On the issue of biofuels, DTN writer Todd Neeley reported yesterday (link requires subscription) that, “The EPA took an important step Monday in moving E15 to market, as the agency announced approval of the first applications for registration of ethanol for use in producing the 15% blend of the gasoline, according to a news release from EPA.
“For more than 30 years, federal law limited ethanol blends of 10% in gasoline. The E15 registration allows for the fuel’s production, sale and use in model year 2001 and newer gasoline-fueled cars and light trucks.”
“As of Sunday, April 2, 3% of the U.S. corn crop is planted, compared to 2% both a year ago and for the five year average. Texas is at 45% planted followed by Tennessee at 15% and North Carolina at 10%. Missouri is at 7%, Illinois is at 5%, and Indiana, Nebraska, and Ohio are all at 1%.”
Andrew Johnson Jr. reported in today’s Wall Street Journal that, “Dry weather in parts of the U.S. corn belt and surging soybean prices could undercut government projections for a record-beating corn crop this year.
“The U.S. Department of Agriculture projected Friday that farmers will plant more acres with corn this spring than in any year since 1937. But traders are betting that the planting won’t necessarily translate into a historically large harvest.
“The growing season is off to a rough start in some parts of the corn belt, where the warm, dry winter has left soil low on moisture. That means more rainfall will be needed to ensure adequate yields. Also, a rally in soybean prices could lead some farmers to change their plans for plantings at the last minute, switching land to soybeans from corn.”
The Journal article noted that, “‘It doesn’t matter how much you plant, it’s what you grow, and that alone will force traders to price in fears of weather threats,’ said Tim Hannagan, a trader at a brokerage firm PFG Best in Chicago.”
For more on this issue, see “Winter Precipitation and Corn Yield,” by University of Illinois Agricultural Economists Scott Irwin and Darrel Good that was posted yesterday at the farmdoc daily blog (University of Illinois).
Alistair MacDonald reported yesterday at The Wall Street Journal Online that, “President Barack Obama and Canadian Prime Minister Stephen Harper talked common cause on the Americas on Monday, but their two nations’ historic trade relationship is being tested anew by tensions over membership in a trans-Pacific trade group.
“Mr. Obama, after hosting a one-day summit with Mr. Harper and Mexican President Felipe Calderón, said all three nations will take new steps to ease regulations with the aim of increasing trade among them and creating more jobs. The three also discussed immigration policies and the war on drugs. Mr. Obama said the U.S. would welcome both countries’ entry into the Trans-Pacific Partnership, a free-trade zone spanning the Pacific Ocean. And Mr. Harper reiterated his country’s eagerness to join the TPP, saying it was part of Canada’s ‘ambitious trade agenda.’”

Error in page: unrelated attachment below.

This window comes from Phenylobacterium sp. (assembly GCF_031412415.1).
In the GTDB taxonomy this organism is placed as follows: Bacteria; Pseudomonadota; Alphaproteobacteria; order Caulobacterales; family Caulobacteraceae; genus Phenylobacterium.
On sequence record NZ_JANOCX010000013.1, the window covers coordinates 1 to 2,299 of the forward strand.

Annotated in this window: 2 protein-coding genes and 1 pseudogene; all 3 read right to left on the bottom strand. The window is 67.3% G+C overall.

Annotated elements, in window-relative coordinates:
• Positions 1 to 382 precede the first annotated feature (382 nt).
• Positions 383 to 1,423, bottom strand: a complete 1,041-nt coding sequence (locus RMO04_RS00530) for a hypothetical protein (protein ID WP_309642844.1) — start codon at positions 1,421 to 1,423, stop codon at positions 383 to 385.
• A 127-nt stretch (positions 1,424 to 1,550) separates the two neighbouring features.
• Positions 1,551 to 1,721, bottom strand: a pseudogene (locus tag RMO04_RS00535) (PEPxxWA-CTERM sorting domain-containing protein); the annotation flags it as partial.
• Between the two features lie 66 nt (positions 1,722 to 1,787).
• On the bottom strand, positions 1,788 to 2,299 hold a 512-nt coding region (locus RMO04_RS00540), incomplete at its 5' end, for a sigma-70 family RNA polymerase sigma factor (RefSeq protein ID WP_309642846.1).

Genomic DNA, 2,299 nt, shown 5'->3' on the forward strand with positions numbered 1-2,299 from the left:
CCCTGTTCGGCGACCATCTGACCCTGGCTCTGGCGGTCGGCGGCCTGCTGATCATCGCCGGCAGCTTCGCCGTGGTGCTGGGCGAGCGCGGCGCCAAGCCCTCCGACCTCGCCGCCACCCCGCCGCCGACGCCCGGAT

Meanwhile, a news update yesterday from the U.S. Trade Representative’s Office stated that, “United States Trade Representative Ron Kirk today sent to Congress and to President Obama three reports detailing significant achievements by the Obama Administration in reducing or removing key foreign government barriers to American exports. The reports describe how the Administration has fought for American jobs over the last year by working to reduce or eliminate unwarranted sanitary and phytosanitary (SPS) and technical barriers to trade (TBT) as well as other significant barriers to American exports.”
Azam Ahmed and Ben Protess reported in yesterday’s New York Times that, “MF Global customers who closed their accounts in the brokerage firm’s final days have been fuming for months about how the firm mailed checks to them, instead of promptly transferring the money electronically as usual. Many of those checks arrived after the bankruptcy filing, and subsequently bounced.
“Now customers are taking action, trying to show that MF Global delayed the return of their money to cover the firm’s own bills and stay afloat. They are amassing client documents and submitting them to federal investigators in hopes of building a criminal case against MF Global executives.”
The Times article added that, “It is unclear whether investigators are already aware of the checks, or if they will find the information useful.
“But customers, who have been waiting months for their money, are growing increasingly frustrated. Although the authorities have found that MF Global transferred roughly $1 billion of client funds to banks and other financial firms, they cannot easily recoup that money.”